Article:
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I have loved girls’ clothes, then women’s, from my earliest memories, around 3-4 years old

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I have loved girls’ clothes, then women’s, from my <a href="">Aisle search</a> earliest memories, around 3-4 years old

Yes, some people can remember that far back. I am the youngest, a surprise baby, of a family of three older sisters and a brother. I was born in early 1949 and spent my younger days admiring my sisters, mother, girl classmates, and the girls in my neighborhood on Long Island, NY with their amazing full dresses and skirts. I attended a Catholic Grade School that did not require uniforms. Boys had to wear dress slacks, white shirts and either a long tie or bow tie. Oxford shoes only, no sneakers. The girls had to wear dresses or skirts and blouses. There was no rule about skirts being too short because they were all knee length or longer anyway. Mini skirts had not become the fashion yet.

In 1956 my family moved from a cramped 1 and 1/2 bedroom apartment (remember there were seven in the family) to a three bedroom Cape Cod style house with a full basement. I was seven and that was when I was left alone without a babysitter for the first time and immediately took advantage of my sisters’ and even my Mom’s closet and dresser drawers. My life started on the path of a crossdresser that, after 64 years, I am still happily traveling. But I was alone, as a boy, and I knew it. Society frowned on any male, young or old who would want to dress feminine unless it was a parody of one, like what Milton Berle or other comics of the 50’s did.

At thirteen a boy was on the threshold of being a man in those days

Fast forward to the fall of 1962. I am now in another Catholic school, but now it is a boys High School. It was a college Prep School in Brooklyn, N.Y. We were required, from freshman year on, to use the famed 5th Avenue New York City Public Library to do research for any papers we were assigned to do. I was now thirteen and still feeling like I was the only boy in the world who wanted to dress like a girl. The weight of carrying this secret was truly heavy on my soul. Things were very different back then compared to now. Imagine letting a thirteen year old commute 2 hours each way to school and back home, via bus and subway today? Then add to that, commuting into Manhattan to that phenomenal World Class NYC Library on the corner of 5th Avenue and 42nd Street on Saturdays to do more studies. No parental monitoring. Amazing times to grow up in.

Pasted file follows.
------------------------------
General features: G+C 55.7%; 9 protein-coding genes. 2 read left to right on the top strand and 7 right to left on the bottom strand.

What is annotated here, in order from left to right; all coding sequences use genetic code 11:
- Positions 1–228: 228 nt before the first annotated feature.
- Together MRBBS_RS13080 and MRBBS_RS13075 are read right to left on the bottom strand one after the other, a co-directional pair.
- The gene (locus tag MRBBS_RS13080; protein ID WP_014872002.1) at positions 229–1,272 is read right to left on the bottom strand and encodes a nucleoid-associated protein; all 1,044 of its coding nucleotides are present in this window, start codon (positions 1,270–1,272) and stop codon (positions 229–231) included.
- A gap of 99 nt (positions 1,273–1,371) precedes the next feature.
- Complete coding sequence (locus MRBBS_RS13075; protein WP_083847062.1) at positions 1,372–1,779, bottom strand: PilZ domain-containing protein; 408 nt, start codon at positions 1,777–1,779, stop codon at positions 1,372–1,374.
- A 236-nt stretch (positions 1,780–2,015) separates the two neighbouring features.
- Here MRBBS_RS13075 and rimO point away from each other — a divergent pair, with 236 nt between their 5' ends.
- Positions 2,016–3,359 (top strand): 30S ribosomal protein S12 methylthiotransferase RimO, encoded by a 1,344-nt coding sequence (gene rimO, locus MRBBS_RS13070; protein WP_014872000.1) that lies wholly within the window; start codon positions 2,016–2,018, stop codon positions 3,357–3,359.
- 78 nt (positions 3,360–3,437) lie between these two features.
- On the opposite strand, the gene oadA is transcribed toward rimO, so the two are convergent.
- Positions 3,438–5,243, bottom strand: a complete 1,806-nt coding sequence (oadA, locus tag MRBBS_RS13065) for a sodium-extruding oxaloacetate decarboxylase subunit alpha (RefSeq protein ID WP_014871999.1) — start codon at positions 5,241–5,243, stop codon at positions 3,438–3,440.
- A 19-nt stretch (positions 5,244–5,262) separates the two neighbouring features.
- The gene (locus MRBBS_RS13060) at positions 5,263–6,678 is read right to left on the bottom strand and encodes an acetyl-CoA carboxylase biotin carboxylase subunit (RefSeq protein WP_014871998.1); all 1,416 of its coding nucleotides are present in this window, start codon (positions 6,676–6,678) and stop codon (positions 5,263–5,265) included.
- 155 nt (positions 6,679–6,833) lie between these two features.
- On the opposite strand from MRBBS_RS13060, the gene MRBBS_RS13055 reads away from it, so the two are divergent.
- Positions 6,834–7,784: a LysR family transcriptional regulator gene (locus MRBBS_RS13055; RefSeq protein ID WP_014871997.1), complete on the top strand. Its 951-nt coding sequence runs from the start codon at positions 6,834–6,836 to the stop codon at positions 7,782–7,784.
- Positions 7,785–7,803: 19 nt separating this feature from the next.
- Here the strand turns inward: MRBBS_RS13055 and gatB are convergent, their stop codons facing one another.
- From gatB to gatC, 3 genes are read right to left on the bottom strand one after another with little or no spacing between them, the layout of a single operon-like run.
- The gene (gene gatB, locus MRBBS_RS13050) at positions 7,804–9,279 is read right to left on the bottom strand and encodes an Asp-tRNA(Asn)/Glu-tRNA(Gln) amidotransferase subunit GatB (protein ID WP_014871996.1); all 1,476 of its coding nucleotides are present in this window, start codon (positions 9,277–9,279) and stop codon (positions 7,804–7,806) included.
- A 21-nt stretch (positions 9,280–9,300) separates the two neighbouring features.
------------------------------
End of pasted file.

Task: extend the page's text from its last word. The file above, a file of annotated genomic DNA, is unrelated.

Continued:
But one day, I wandered down 42nd Street toward Broadway and Times Square

It was on one of those Saturdays that I finally found out that I was not alone. You could leave your books and papers where you were sitting in the amazing Reading Room at the Library and return an hour later without a page being disturbed. I would eat my brown bagged lunch in Bryant Park behind the library. Everything seemed new and amazing to me. But when I got to Broadway and looked down the street toward the Hudson River, it was like I was looking into the gates of Hell. After all, I was a thirteen year old Catholic boy. I could see movie marques hanging over the sidewalk for what seemed like forever. And they all had XXX next to the titles of the movies. Coupled with the signs that announced ADULT BOOKS all over the place, I thought I had just committed enough sins, just looking down the street, to go straight to hell.

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